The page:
Monday, September 15, 2008
Abandoned Horses: Finders, Keepers?
With the declining economy, Equine Legal Solutions is receiving a sharp increase in calls from people wanting to know if they can keep an "abandoned" horse.
Is the Horse Really Abandoned?
Many calls ELS receives about keeping abandoned horses are from boarding stable owners who have a boarding relationship with the horse owner. Because there is a boarding relationship in place, the horse is not legally considered abandoned and the horse owner still has all ownership rights. Rather, the boarder has breached the boarding agreement, and therefore the boarding stable must seek breach of contract remedies. This is still true even if there was never a written contract, the boarder never signed anything, the boarder hasn't been out to see the horse for months, the boarder moved away and can't be found, the boarder is in jail, etc. The bottom line is that the stable will have to follow the proper legal procedures or get the boarder's written permission before they can keep, sell or give away the horse. If they don't, they risk being sued.
In other cases, the caller has simply found a horse and has no idea to whom the horse belongs. Sometimes, the horse is running down the road. Other times, it has mysteriously appeared in the caller's pasture overnight. The caller wants to know if they can get legal title to the horse. The short answer is NO. The horse's lawful owner has not lost their legal claim of ownership simply because the horse got loose (or even if the owner turned it loose). If you find a horse, you should call your local sheriff and/or animal control to find out what to do with the horse. While you are waiting for an answer, keep in mind that the found horse may have health problems, and therefore you should keep it separated from your own horses.
Can I Get Reimbursed for Care?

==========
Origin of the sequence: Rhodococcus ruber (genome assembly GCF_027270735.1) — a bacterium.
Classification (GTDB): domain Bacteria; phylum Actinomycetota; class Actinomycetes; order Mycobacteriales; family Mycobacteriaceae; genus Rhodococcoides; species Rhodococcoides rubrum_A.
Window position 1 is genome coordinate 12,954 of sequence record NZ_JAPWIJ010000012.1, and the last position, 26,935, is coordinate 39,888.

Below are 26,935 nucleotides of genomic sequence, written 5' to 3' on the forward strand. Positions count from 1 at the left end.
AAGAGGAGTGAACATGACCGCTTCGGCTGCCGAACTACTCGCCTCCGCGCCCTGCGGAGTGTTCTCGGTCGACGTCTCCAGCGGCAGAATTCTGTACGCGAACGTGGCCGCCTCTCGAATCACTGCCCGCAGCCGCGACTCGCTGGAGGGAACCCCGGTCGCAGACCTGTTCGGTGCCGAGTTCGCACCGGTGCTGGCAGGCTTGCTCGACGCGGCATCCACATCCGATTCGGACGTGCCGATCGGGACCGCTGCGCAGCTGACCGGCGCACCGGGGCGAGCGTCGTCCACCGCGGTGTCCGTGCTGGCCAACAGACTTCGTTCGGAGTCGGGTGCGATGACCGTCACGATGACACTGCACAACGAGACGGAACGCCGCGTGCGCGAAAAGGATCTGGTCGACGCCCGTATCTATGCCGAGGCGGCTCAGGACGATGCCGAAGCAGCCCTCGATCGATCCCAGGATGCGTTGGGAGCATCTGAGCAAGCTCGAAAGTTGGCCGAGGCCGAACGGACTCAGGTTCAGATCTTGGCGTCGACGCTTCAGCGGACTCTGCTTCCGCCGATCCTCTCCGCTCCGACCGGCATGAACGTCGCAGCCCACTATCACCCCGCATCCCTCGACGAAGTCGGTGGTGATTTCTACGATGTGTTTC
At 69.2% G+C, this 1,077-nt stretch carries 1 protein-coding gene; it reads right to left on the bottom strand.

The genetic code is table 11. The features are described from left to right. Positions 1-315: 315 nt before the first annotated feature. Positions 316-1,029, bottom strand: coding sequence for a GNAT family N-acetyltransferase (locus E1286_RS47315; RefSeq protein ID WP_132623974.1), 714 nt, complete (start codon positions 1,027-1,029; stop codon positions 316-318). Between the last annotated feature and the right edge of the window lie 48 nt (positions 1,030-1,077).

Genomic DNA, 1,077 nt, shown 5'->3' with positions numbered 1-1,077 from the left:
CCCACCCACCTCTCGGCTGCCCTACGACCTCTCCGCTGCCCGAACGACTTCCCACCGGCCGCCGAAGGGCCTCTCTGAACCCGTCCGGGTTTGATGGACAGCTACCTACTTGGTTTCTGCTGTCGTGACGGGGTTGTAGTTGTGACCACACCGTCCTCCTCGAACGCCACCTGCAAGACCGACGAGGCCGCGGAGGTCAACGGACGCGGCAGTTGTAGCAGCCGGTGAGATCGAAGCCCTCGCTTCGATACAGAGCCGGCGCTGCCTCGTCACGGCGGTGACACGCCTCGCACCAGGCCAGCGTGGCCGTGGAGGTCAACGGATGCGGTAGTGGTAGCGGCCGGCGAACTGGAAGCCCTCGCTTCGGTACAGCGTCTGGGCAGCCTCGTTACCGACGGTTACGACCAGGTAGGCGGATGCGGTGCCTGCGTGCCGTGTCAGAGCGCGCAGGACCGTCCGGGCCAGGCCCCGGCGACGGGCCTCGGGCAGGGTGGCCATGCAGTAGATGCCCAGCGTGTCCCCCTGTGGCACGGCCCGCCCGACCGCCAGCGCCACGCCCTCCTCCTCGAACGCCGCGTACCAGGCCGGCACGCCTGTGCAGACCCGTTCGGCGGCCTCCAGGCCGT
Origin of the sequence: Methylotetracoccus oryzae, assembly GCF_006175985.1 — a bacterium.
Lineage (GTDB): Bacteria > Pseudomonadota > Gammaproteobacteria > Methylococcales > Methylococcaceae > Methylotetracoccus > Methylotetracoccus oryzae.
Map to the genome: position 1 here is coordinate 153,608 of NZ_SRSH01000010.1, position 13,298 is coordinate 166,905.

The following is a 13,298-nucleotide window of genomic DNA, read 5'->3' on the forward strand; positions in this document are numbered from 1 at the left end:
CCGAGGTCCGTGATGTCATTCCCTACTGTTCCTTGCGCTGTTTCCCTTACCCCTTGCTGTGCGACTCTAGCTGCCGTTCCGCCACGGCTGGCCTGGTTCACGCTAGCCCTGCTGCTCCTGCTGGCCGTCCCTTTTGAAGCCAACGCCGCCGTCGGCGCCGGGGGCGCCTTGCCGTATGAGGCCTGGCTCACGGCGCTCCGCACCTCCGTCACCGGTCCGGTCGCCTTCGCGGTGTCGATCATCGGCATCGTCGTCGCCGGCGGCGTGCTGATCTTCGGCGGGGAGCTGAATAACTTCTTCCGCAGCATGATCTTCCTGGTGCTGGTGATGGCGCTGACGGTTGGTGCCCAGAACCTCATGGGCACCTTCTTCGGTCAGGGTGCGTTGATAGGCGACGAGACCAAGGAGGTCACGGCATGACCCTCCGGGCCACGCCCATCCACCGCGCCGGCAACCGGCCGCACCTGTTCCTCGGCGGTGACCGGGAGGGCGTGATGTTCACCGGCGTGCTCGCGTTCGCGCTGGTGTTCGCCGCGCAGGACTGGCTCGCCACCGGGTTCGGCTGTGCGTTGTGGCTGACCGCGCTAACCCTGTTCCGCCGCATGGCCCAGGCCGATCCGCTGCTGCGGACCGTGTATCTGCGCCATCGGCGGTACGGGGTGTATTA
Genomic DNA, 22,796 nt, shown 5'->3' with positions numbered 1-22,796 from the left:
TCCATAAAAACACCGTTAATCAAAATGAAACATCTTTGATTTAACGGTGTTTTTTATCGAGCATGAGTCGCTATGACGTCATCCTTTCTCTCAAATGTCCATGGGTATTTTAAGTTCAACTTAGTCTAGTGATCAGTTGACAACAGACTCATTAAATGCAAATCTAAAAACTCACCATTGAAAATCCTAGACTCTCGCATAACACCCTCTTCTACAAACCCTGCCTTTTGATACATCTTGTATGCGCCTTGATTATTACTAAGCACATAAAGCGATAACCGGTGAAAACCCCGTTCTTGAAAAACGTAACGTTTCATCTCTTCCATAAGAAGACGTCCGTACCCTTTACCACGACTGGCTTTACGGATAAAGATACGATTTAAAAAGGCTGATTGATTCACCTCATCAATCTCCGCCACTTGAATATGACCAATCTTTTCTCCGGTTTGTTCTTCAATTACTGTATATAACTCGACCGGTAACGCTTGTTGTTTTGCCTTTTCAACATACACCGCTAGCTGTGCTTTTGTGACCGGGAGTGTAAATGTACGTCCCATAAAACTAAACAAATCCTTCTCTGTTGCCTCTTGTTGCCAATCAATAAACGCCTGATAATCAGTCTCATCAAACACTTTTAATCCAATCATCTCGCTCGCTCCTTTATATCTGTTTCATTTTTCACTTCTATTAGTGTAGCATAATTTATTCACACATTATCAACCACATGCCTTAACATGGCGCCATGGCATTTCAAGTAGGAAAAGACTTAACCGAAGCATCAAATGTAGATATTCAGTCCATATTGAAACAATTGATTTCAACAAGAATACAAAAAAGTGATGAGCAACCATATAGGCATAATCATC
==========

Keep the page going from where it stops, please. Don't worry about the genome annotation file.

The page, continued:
The short answer: Maybe. If you are a boarding stable, you have legal recourse against the boarder for the cost of care. If a horse shows up on your property and you provide care for it, you may have a legal case based upon unjust enrichment or other legal theories. But, the bottom line is that you can't count on being reimbursed. Even if you have a legal case against the horse owner, it will not likely be cost-effective to bring that legal case, particularly if the horse owner is of modest means. So, if you provide care for a found horse, you should do with the assumption that you are doing so purely for the horse's benefit, and that the lawful owner could show up at any time and take that horse away without giving you anything more than a "Thank You."
What about Registration Papers?
Unless you can get legal title to the horse, you can't get registration papers in your name. You can get legal title if the horse owner gives it to you or if you obtain a court declaration that you are the lawful owner. Otherwise, you have no hope of getting the horse registered in your name with any well-established breed registry. End of story. The fact that you might know the horse's registered name or that it is a purebred horse will have no impact on whether you can get it registered in your name. (If it was that easy to get papers, horse thieves would simply steal horses and then get duplicate papers for them.)